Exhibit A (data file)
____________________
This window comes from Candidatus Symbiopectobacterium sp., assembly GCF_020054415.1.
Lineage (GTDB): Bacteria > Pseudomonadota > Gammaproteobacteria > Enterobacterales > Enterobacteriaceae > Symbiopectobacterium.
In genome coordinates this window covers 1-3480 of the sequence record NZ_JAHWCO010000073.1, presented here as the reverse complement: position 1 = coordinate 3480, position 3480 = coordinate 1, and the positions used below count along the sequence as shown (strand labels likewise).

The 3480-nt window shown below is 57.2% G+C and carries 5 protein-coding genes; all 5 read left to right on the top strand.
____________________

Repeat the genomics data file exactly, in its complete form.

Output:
This window comes from Candidatus Symbiopectobacterium sp., assembly GCF_020054415.1.
Lineage (GTDB): Bacteria > Pseudomonadota > Gammaproteobacteria > Enterobacterales > Enterobacteriaceae > Symbiopectobacterium.
In genome coordinates this window covers 1-3480 of the sequence record NZ_JAHWCO010000073.1, presented here as the reverse complement: position 1 = coordinate 3480, position 3480 = coordinate 1, and the positions used below count along the sequence as shown (strand labels likewise).

The 3480-nt window shown below is 57.2% G+C and carries 5 protein-coding genes; all 5 read left to right on the top strand.